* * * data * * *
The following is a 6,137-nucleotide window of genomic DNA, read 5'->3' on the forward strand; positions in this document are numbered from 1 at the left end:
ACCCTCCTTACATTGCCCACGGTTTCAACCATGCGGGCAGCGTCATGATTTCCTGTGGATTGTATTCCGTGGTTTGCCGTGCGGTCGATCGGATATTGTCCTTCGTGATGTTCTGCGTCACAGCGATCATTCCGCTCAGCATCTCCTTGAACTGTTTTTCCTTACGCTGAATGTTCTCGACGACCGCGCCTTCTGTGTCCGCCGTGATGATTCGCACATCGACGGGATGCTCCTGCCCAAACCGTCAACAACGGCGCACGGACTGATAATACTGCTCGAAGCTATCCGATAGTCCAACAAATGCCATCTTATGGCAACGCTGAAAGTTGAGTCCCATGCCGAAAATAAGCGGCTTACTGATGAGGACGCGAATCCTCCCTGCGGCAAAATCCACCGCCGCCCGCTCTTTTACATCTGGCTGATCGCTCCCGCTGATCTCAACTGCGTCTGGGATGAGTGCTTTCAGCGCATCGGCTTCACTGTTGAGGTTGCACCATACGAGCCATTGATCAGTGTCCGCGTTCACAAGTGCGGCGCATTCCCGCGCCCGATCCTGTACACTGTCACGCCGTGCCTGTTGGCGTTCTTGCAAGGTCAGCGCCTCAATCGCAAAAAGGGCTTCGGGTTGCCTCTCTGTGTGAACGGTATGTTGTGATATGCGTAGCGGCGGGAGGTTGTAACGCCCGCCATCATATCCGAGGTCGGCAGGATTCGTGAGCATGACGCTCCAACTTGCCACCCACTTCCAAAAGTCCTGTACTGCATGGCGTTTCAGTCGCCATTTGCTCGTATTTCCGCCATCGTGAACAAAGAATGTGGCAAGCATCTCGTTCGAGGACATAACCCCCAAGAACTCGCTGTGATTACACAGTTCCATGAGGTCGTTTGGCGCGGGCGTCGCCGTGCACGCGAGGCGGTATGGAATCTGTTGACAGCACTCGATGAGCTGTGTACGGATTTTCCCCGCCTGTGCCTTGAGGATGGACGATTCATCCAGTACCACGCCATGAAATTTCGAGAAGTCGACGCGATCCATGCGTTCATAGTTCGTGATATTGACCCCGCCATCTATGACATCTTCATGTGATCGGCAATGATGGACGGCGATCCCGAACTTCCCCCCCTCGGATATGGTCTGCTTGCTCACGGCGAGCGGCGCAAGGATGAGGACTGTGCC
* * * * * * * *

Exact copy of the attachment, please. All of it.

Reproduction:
The following is a 6,137-nucleotide window of genomic DNA, read 5'->3' on the forward strand; positions in this document are numbered from 1 at the left end:
ACCCTCCTTACATTGCCCACGGTTTCAACCATGCGGGCAGCGTCATGATTTCCTGTGGATTGTATTCCGTGGTTTGCCGTGCGGTCGATCGGATATTGTCCTTCGTGATGTTCTGCGTCACAGCGATCATTCCGCTCAGCATCTCCTTGAACTGTTTTTCCTTACGCTGAATGTTCTCGACGACCGCGCCTTCTGTGTCCGCCGTGATGATTCGCACATCGACGGGATGCTCCTGCCCAAACCGTCAACAACGGCGCACGGACTGATAATACTGCTCGAAGCTATCCGATAGTCCAACAAATGCCATCTTATGGCAACGCTGAAAGTTGAGTCCCATGCCGAAAATAAGCGGCTTACTGATGAGGACGCGAATCCTCCCTGCGGCAAAATCCACCGCCGCCCGCTCTTTTACATCTGGCTGATCGCTCCCGCTGATCTCAACTGCGTCTGGGATGAGTGCTTTCAGCGCATCGGCTTCACTGTTGAGGTTGCACCATACGAGCCATTGATCAGTGTCCGCGTTCACAAGTGCGGCGCATTCCCGCGCCCGATCCTGTACACTGTCACGCCGTGCCTGTTGGCGTTCTTGCAAGGTCAGCGCCTCAATCGCAAAAAGGGCTTCGGGTTGCCTCTCTGTGTGAACGGTATGTTGTGATATGCGTAGCGGCGGGAGGTTGTAACGCCCGCCATCATATCCGAGGTCGGCAGGATTCGTGAGCATGACGCTCCAACTTGCCACCCACTTCCAAAAGTCCTGTACTGCATGGCGTTTCAGTCGCCATTTGCTCGTATTTCCGCCATCGTGAACAAAGAATGTGGCAAGCATCTCGTTCGAGGACATAACCCCCAAGAACTCGCTGTGATTACACAGTTCCATGAGGTCGTTTGGCGCGGGCGTCGCCGTGCACGCGAGGCGGTATGGAATCTGTTGACAGCACTCGATGAGCTGTGTACGGATTTTCCCCGCCTGTGCCTTGAGGATGGACGATTCATCCAGTACCACGCCATGAAATTTCGAGAAGTCGACGCGATCCATGCGTTCATAGTTCGTGATATTGACCCCGCCATCTATGACATCTTCATGTGATCGGCAATGATGGACGGCGATCCCGAACTTCCCCCCCTCGGATATGGTCTGCTTGCTCACGGCGAGCGGCGCAAGGATGAGGACTGTGCC